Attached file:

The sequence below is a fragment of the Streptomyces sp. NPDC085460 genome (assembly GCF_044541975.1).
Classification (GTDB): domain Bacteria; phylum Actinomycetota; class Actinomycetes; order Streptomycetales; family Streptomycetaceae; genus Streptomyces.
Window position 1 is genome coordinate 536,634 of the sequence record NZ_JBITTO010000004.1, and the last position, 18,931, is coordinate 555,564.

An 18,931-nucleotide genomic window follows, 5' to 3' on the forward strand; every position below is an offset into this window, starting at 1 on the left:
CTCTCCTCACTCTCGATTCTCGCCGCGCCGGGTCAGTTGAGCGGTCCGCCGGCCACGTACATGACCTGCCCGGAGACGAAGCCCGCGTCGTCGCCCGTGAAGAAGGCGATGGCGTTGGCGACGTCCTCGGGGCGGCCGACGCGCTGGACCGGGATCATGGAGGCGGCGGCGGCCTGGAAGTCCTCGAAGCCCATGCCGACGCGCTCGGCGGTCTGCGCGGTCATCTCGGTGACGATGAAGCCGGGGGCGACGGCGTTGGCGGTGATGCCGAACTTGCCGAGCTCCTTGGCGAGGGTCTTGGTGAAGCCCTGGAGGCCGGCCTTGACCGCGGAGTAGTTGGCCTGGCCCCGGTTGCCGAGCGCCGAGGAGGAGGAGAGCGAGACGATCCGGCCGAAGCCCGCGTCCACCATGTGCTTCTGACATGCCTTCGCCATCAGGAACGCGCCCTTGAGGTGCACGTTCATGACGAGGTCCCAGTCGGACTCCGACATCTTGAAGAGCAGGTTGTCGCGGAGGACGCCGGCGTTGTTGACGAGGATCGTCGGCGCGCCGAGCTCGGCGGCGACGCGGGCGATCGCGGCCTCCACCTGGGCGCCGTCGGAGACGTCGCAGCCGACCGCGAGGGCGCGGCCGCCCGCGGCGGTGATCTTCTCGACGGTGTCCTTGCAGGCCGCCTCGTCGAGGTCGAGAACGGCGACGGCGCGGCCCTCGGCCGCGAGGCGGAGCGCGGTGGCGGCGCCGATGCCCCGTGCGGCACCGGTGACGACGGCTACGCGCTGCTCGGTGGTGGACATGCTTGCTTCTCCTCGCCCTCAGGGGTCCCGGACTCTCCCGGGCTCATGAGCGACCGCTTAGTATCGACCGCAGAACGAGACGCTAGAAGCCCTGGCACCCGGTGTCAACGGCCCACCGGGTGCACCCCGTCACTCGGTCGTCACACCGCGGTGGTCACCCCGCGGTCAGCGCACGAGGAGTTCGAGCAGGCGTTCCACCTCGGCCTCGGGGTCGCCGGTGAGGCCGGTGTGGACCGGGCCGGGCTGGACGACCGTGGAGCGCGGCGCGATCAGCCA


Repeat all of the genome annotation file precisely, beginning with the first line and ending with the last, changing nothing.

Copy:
The sequence below is a fragment of the Streptomyces sp. NPDC085460 genome (assembly GCF_044541975.1).
Classification (GTDB): domain Bacteria; phylum Actinomycetota; class Actinomycetes; order Streptomycetales; family Streptomycetaceae; genus Streptomyces.
Window position 1 is genome coordinate 536,634 of the sequence record NZ_JBITTO010000004.1, and the last position, 18,931, is coordinate 555,564.

An 18,931-nucleotide genomic window follows, 5' to 3' on the forward strand; every position below is an offset into this window, starting at 1 on the left:
CTCTCCTCACTCTCGATTCTCGCCGCGCCGGGTCAGTTGAGCGGTCCGCCGGCCACGTACATGACCTGCCCGGAGACGAAGCCCGCGTCGTCGCCCGTGAAGAAGGCGATGGCGTTGGCGACGTCCTCGGGGCGGCCGACGCGCTGGACCGGGATCATGGAGGCGGCGGCGGCCTGGAAGTCCTCGAAGCCCATGCCGACGCGCTCGGCGGTCTGCGCGGTCATCTCGGTGACGATGAAGCCGGGGGCGACGGCGTTGGCGGTGATGCCGAACTTGCCGAGCTCCTTGGCGAGGGTCTTGGTGAAGCCCTGGAGGCCGGCCTTGACCGCGGAGTAGTTGGCCTGGCCCCGGTTGCCGAGCGCCGAGGAGGAGGAGAGCGAGACGATCCGGCCGAAGCCCGCGTCCACCATGTGCTTCTGACATGCCTTCGCCATCAGGAACGCGCCCTTGAGGTGCACGTTCATGACGAGGTCCCAGTCGGACTCCGACATCTTGAAGAGCAGGTTGTCGCGGAGGACGCCGGCGTTGTTGACGAGGATCGTCGGCGCGCCGAGCTCGGCGGCGACGCGGGCGATCGCGGCCTCCACCTGGGCGCCGTCGGAGACGTCGCAGCCGACCGCGAGGGCGCGGCCGCCCGCGGCGGTGATCTTCTCGACGGTGTCCTTGCAGGCCGCCTCGTCGAGGTCGAGAACGGCGACGGCGCGGCCCTCGGCCGCGAGGCGGAGCGCGGTGGCGGCGCCGATGCCCCGTGCGGCACCGGTGACGACGGCTACGCGCTGCTCGGTGGTGGACATGCTTGCTTCTCCTCGCCCTCAGGGGTCCCGGACTCTCCCGGGCTCATGAGCGACCGCTTAGTATCGACCGCAGAACGAGACGCTAGAAGCCCTGGCACCCGGTGTCAACGGCCCACCGGGTGCACCCCGTCACTCGGTCGTCACACCGCGGTGGTCACCCCGCGGTCAGCGCACGAGGAGTTCGAGCAGGCGTTCCACCTCGGCCTCGGGGTCGCCGGTGAGGCCGGTGTGGACCGGGCCGGGCTGGACGACCGTGGAGCGCGGCGCGATCAGCCA